The length and content of Wilder’s silent reaction when, as Doctor Ross, he is told by his patient, “I am in love with a sheep” is outstanding. When Doctor Ross meets Daisy the sheep for the first time he tries to resist her charms, but ends up giving her longer and more lingering looks, stroking her face, his voice softening, running his hands along her shapely sides – it’s as convincing a performance of love-at-first-sight as you would find anywhere. There follows a terrific montage where we are shown Doctor Ross tenderly caressing Daisy as they conduct an extra marital affair; Ross getting questioned by his wife for getting caught fondling his lamb’s wool sweater; Ross and Daisy meeting in a hotel room and Ross presenting Daisy with a necklace and tying it around her neck. It’s Wilder’s full committal to this concept that makes it funny.

Blazing Saddles (1974, Mel Brooks again) first introduces Wilder’s character as an unshaven drunken wash-up, Jim, once known as the Wako Kid. He recounts how, due to his reputation as the fastest gunman in the West, everyone wanted to challenge him to a quick draw. Jim explains that it all went wrong for him when a six year old challenged him, “I just threw my guns down and walked away. Little bastard shot me in the ass!” The wonderful comic turn between those two lines, the first half delivered with matter-of-fact resignation, the second half with outrage, is what makes it. Once Jim has sobered up, his becomes more of a ‘straight’ role, quietly smiling as the action unwinds, almost achieving cowboy coolness in his black shirt and Stetson.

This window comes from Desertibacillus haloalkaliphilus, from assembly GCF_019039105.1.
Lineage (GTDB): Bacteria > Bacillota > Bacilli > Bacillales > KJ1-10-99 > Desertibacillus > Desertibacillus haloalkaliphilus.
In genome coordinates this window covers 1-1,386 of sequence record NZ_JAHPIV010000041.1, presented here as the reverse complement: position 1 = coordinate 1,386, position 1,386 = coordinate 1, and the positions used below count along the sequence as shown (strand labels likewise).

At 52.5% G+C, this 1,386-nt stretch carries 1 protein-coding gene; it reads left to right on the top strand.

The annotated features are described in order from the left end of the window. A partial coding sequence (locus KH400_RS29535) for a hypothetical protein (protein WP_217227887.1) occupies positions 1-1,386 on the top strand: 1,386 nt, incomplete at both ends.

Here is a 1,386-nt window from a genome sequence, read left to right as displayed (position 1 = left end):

Wilder then worked again with Brooks, only this time Young Frankenstein (1974) was Wilder’s story and Wilder’s screenplay. The stand-out scene is obviously the “Puttin’ on the Ritz” song and dance sequence. Doctor Frederick Frankenstein feels that he has tamed his monster and to prove his full mastery of the creature, he performs on stage with him in full top hat, white tie and tails. Wilder had to fight Mel Brooks to keep this scene and it certainly breaks the mood established throughout of an old-fashioned Universal horror picture, but it is this total incongruous stupidity which makes the sequence so beautifully perfect. The laugh out loud moment for me is when Frankenstein puts his hands on his monster’s shoulders and mouths “I love him” to his stunned audience, before giving him an affectionate knock on the jaw.

It’s another ‘reaction’ shot which gets my second favourite moment in Young Frankenstein. Over breakfast, Doctor Frankenstein explains the large proportions of his monster to his assistant Inga, (Terri Garr) and she remarks, “He would have an enormous schwanzstucker!” Wilder stops chewing, his eyes shift and his brows rise, before he calmly says, with his mouth full, “Well… that goes without saying.”

Another film for which Wilder wrote the screenplay was See No Evil, Hear No Evil (1989). He co-stars in this film which Richard Prior, in which they play an on-the-wrong-side-of-the-law odd-couple, something which they do several times together in other films. In See No Evil… Wilder plays Dave, a man who is deaf and Prior plays Wally, a man who is blind. Nothing encapsulates the working relationship between Wilder and Prior better than the scene in which Dave and Wally get into a barroom brawl and must co-operate with one another in order to participate in the fight. I also enjoy the dead pan delivery when Dave has incorrectly lip-read a frustrated police officer and reprimands himself, “Yeh, why would she say ‘ship, ship, ship, ship!’ It wouldn’t make any sense.”